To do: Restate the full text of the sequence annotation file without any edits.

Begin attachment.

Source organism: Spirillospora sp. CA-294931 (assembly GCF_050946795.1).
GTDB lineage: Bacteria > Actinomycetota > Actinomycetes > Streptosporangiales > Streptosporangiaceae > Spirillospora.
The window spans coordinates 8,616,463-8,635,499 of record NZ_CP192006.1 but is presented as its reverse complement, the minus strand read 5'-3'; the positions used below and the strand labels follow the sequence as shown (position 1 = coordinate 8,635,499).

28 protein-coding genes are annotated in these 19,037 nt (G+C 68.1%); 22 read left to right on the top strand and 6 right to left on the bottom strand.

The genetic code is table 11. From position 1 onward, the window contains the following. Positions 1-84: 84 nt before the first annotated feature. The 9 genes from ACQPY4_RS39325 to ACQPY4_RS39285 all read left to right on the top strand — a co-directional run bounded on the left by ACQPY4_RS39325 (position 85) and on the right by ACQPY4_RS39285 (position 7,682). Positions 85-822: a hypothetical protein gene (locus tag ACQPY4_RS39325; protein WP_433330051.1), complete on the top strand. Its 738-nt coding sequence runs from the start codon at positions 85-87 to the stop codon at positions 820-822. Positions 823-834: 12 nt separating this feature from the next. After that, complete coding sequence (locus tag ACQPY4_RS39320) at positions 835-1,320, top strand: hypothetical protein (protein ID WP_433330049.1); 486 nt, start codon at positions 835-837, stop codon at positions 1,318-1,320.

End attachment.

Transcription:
Source organism: Spirillospora sp. CA-294931 (assembly GCF_050946795.1).
GTDB lineage: Bacteria > Actinomycetota > Actinomycetes > Streptosporangiales > Streptosporangiaceae > Spirillospora.
The window spans coordinates 8,616,463-8,635,499 of record NZ_CP192006.1 but is presented as its reverse complement, the minus strand read 5'-3'; the positions used below and the strand labels follow the sequence as shown (position 1 = coordinate 8,635,499).

28 protein-coding genes are annotated in these 19,037 nt (G+C 68.1%); 22 read left to right on the top strand and 6 right to left on the bottom strand.

The genetic code is table 11. From position 1 onward, the window contains the following. Positions 1-84: 84 nt before the first annotated feature. The 9 genes from ACQPY4_RS39325 to ACQPY4_RS39285 all read left to right on the top strand — a co-directional run bounded on the left by ACQPY4_RS39325 (position 85) and on the right by ACQPY4_RS39285 (position 7,682). Positions 85-822: a hypothetical protein gene (locus tag ACQPY4_RS39325; protein WP_433330051.1), complete on the top strand. Its 738-nt coding sequence runs from the start codon at positions 85-87 to the stop codon at positions 820-822. Positions 823-834: 12 nt separating this feature from the next. After that, complete coding sequence (locus tag ACQPY4_RS39320) at positions 835-1,320, top strand: hypothetical protein (protein ID WP_433330049.1); 486 nt, start codon at positions 835-837, stop codon at positions 1,318-1,320.